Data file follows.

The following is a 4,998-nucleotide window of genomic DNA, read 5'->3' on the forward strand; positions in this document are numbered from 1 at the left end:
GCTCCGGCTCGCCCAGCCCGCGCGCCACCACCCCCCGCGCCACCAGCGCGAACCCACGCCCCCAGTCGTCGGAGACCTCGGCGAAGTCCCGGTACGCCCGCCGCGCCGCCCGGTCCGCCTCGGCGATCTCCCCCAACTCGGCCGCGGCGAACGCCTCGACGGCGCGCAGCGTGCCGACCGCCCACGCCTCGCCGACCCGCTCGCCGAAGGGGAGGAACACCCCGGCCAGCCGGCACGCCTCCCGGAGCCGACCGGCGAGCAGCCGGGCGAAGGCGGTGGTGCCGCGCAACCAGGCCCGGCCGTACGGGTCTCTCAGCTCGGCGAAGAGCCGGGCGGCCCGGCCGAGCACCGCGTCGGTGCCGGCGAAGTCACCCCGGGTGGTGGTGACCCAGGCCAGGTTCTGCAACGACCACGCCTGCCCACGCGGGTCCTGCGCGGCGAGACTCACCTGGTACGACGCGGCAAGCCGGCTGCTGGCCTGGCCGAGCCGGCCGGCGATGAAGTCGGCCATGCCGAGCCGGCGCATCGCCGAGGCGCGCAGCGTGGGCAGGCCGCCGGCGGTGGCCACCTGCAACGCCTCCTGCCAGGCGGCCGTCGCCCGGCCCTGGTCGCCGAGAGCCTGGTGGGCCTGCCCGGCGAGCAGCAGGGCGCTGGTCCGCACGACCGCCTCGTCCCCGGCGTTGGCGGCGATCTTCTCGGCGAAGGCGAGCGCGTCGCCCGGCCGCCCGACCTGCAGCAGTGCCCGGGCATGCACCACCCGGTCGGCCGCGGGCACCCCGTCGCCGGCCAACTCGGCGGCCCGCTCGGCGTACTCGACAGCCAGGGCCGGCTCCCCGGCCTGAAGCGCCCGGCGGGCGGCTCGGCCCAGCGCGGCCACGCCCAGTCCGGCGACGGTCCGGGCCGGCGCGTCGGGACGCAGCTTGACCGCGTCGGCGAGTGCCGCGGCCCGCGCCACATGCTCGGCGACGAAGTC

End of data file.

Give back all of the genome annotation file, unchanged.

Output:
The following is a 4,998-nucleotide window of genomic DNA, read 5'->3' on the forward strand; positions in this document are numbered from 1 at the left end:
GCTCCGGCTCGCCCAGCCCGCGCGCCACCACCCCCCGCGCCACCAGCGCGAACCCACGCCCCCAGTCGTCGGAGACCTCGGCGAAGTCCCGGTACGCCCGCCGCGCCGCCCGGTCCGCCTCGGCGATCTCCCCCAACTCGGCCGCGGCGAACGCCTCGACGGCGCGCAGCGTGCCGACCGCCCACGCCTCGCCGACCCGCTCGCCGAAGGGGAGGAACACCCCGGCCAGCCGGCACGCCTCCCGGAGCCGACCGGCGAGCAGCCGGGCGAAGGCGGTGGTGCCGCGCAACCAGGCCCGGCCGTACGGGTCTCTCAGCTCGGCGAAGAGCCGGGCGGCCCGGCCGAGCACCGCGTCGGTGCCGGCGAAGTCACCCCGGGTGGTGGTGACCCAGGCCAGGTTCTGCAACGACCACGCCTGCCCACGCGGGTCCTGCGCGGCGAGACTCACCTGGTACGACGCGGCAAGCCGGCTGCTGGCCTGGCCGAGCCGGCCGGCGATGAAGTCGGCCATGCCGAGCCGGCGCATCGCCGAGGCGCGCAGCGTGGGCAGGCCGCCGGCGGTGGCCACCTGCAACGCCTCCTGCCAGGCGGCCGTCGCCCGGCCCTGGTCGCCGAGAGCCTGGTGGGCCTGCCCGGCGAGCAGCAGGGCGCTGGTCCGCACGACCGCCTCGTCCCCGGCGTTGGCGGCGATCTTCTCGGCGAAGGCGAGCGCGTCGCCCGGCCGCCCGACCTGCAGCAGTGCCCGGGCATGCACCACCCGGTCGGCCGCGGGCACCCCGTCGCCGGCCAACTCGGCGGCCCGCTCGGCGTACTCGACAGCCAGGGCCGGCTCCCCGGCCTGAAGCGCCCGGCGGGCGGCTCGGCCCAGCGCGGCCACGCCCAGTCCGGCGACGGTCCGGGCCGGCGCGTCGGGACGCAGCTTGACCGCGTCGGCGAGTGCCGCGGCCCGCGCCACATGCTCGGCGACGAAGTC